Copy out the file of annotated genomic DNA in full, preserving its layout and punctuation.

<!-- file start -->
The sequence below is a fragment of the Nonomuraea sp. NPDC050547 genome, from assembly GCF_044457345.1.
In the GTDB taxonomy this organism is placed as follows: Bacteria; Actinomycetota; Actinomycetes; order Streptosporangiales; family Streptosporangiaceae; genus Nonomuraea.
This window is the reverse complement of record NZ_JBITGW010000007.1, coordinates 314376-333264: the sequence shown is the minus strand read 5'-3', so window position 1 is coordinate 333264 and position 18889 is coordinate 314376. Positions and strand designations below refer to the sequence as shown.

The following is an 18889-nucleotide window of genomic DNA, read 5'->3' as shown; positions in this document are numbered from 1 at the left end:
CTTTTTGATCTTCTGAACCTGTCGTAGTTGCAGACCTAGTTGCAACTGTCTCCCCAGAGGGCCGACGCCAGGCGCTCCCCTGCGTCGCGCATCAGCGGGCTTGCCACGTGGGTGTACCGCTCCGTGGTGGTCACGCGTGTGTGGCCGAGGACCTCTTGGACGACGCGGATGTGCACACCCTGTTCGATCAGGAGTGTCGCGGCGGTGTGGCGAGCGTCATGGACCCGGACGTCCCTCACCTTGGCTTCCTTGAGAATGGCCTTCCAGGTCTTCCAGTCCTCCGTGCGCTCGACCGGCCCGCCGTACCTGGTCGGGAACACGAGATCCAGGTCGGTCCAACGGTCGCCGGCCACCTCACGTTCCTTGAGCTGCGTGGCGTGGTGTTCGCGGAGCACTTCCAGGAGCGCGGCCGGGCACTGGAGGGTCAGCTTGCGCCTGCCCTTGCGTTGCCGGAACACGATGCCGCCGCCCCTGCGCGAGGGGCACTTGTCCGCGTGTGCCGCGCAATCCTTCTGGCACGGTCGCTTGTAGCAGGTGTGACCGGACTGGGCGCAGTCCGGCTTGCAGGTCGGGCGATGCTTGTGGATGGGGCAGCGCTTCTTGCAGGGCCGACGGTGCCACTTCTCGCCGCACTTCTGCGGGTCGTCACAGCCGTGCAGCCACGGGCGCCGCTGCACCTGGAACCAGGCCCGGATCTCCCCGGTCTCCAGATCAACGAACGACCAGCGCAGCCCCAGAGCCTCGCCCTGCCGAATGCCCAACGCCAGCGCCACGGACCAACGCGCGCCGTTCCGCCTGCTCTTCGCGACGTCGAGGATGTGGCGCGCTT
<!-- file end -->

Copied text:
The sequence below is a fragment of the Nonomuraea sp. NPDC050547 genome, from assembly GCF_044457345.1.
In the GTDB taxonomy this organism is placed as follows: Bacteria; Actinomycetota; Actinomycetes; order Streptosporangiales; family Streptosporangiaceae; genus Nonomuraea.
This window is the reverse complement of record NZ_JBITGW010000007.1, coordinates 314376-333264: the sequence shown is the minus strand read 5'-3', so window position 1 is coordinate 333264 and position 18889 is coordinate 314376. Positions and strand designations below refer to the sequence as shown.

The following is an 18889-nucleotide window of genomic DNA, read 5'->3' as shown; positions in this document are numbered from 1 at the left end:
CTTTTTGATCTTCTGAACCTGTCGTAGTTGCAGACCTAGTTGCAACTGTCTCCCCAGAGGGCCGACGCCAGGCGCTCCCCTGCGTCGCGCATCAGCGGGCTTGCCACGTGGGTGTACCGCTCCGTGGTGGTCACGCGTGTGTGGCCGAGGACCTCTTGGACGACGCGGATGTGCACACCCTGTTCGATCAGGAGTGTCGCGGCGGTGTGGCGAGCGTCATGGACCCGGACGTCCCTCACCTTGGCTTCCTTGAGAATGGCCTTCCAGGTCTTCCAGTCCTCCGTGCGCTCGACCGGCCCGCCGTACCTGGTCGGGAACACGAGATCCAGGTCGGTCCAACGGTCGCCGGCCACCTCACGTTCCTTGAGCTGCGTGGCGTGGTGTTCGCGGAGCACTTCCAGGAGCGCGGCCGGGCACTGGAGGGTCAGCTTGCGCCTGCCCTTGCGTTGCCGGAACACGATGCCGCCGCCCCTGCGCGAGGGGCACTTGTCCGCGTGTGCCGCGCAATCCTTCTGGCACGGTCGCTTGTAGCAGGTGTGACCGGACTGGGCGCAGTCCGGCTTGCAGGTCGGGCGATGCTTGTGGATGGGGCAGCGCTTCTTGCAGGGCCGACGGTGCCACTTCTCGCCGCACTTCTGCGGGTCGTCACAGCCGTGCAGCCACGGGCGCCGCTGCACCTGGAACCAGGCCCGGATCTCCCCGGTCTCCAGATCAACGAACGACCAGCGCAGCCCCAGAGCCTCGCCCTGCCGAATGCCCAACGCCAGCGCCACGGACCAACGCGCGCCGTTCCGCCTGCTCTTCGCGACGTCGAGGATGTGGCGCGCTT